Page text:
The History of Cholent

Cholent is a favorite Jewish stew that is cooked slowly for several hours — up to 12 hours. Cholent was developed over many centuries to follow food preparation laws on the Sabbath. It has profound emotional significance. The smell of cholent used to permeate the wooden houses of Jewish villages throughout Eastern Europe, with the pot being sealed with flour and paste and taken to the baker’s oven to bake throughout the day. Then family members would fetch the cholent on the way home from the synagogue.

Here are some of the rules of the Sabbath, and how cholent fits into the day of religious observance:

  • According to the laws of the Sabbath, it is forbidden to cook or warm up food. The cholent sits on the stove top or a crockpot before sundown, typically on Friday evenings.
  • Individuals who are observing aren’t allowed to roast, fry, boil, or bake. However, there are permissible ways to serve warm food during Shabbat. This can be accomplished by keeping the food cooking over the stove, called a blech.

On Shabbat, it is permissable to rearrange pots which sit directly on the blech, as long as these conditions are met:

  • The food is cooked
  • Part of the blech underneath the pot that is cooking the cholent stays hot to the touch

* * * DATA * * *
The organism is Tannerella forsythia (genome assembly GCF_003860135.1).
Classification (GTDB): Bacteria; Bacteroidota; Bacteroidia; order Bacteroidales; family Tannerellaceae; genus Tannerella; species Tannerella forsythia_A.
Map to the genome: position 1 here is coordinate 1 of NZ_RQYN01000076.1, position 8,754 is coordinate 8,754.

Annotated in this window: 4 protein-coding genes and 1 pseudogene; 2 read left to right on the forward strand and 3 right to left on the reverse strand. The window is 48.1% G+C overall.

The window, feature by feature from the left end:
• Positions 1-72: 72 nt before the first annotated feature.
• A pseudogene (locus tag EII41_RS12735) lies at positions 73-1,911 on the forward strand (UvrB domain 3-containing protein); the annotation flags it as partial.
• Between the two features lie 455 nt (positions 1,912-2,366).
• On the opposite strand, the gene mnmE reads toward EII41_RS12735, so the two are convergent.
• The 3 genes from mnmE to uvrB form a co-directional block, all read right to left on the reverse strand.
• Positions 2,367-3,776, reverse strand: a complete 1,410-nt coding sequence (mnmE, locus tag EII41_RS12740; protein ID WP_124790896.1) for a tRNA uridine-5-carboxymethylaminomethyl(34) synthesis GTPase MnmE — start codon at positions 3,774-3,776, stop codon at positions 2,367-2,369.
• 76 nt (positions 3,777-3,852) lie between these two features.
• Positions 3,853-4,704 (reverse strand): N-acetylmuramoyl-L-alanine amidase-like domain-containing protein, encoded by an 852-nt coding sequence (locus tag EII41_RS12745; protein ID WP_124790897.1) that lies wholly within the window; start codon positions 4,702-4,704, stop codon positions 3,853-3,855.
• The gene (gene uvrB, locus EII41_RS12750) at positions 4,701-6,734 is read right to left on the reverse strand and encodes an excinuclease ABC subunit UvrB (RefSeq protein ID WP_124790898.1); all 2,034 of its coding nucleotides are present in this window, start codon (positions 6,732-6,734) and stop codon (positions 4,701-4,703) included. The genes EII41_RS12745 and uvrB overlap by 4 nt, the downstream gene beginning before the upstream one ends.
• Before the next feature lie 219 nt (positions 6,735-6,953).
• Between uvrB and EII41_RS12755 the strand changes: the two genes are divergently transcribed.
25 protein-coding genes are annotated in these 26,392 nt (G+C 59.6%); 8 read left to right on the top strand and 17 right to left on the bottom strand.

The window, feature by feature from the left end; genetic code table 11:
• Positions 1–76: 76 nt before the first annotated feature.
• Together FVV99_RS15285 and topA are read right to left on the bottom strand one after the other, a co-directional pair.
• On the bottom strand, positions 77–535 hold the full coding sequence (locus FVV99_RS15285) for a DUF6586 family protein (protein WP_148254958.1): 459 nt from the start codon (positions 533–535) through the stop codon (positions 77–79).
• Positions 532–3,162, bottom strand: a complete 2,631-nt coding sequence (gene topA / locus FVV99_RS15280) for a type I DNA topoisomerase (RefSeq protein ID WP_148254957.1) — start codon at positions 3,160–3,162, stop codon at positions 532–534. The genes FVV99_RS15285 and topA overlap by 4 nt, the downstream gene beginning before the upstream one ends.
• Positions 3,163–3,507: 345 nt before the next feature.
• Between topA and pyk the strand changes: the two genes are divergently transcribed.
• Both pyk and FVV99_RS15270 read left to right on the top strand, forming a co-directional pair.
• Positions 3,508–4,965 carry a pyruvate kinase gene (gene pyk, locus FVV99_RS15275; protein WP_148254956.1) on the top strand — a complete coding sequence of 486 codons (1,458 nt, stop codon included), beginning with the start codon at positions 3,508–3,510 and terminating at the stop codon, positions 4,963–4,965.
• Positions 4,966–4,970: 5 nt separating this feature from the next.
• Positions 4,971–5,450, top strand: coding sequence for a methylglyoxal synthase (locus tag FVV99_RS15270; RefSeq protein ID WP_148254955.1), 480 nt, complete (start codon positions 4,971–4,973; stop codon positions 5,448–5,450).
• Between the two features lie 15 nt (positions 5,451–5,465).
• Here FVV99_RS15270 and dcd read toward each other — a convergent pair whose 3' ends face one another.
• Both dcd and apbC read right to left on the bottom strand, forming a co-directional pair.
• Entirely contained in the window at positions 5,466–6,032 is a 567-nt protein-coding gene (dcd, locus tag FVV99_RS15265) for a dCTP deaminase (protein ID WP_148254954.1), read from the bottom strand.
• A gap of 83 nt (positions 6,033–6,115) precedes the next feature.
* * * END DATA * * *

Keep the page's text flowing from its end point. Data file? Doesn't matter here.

• The food within the pot has not been allowed to cool down to room temperature

Ingredients in Cholent

While cholent is the term typically associated with Ashkenazi Jews, chameen is the preferred name for Sephardic Jews. For Ashkenazi Jews, cholent historically consists of a combination of barley, beans, potatoes, and meat that typically adheres to the guidelines recommended by the kosher diet. The Middle Eastern variety is very similar to the Ashkenazi cholent, adding spices, as well as chickpeas and sometimes dumplings. The slow cooking of these ingredients allows the flavors to permeate and produce the characteristic taste that is cholent.

If you’re planning a traditional kosher meal this holiday season, you cannot go wrong with a quality batch of cholent.

Here at Zayde’s at the Rosen Plaza, our team of chefs and caterers can the worry and stress out of preparing holiday meals for your family, or for any kosher event you may be planning. Our dishes adhere strictly to the standards of Jewish law, and we have built a reputation as the premier kosher catering service in Central Florida. To learn more about our catering or if you have questions about our kosher foods, contact us via our contact page.

More Information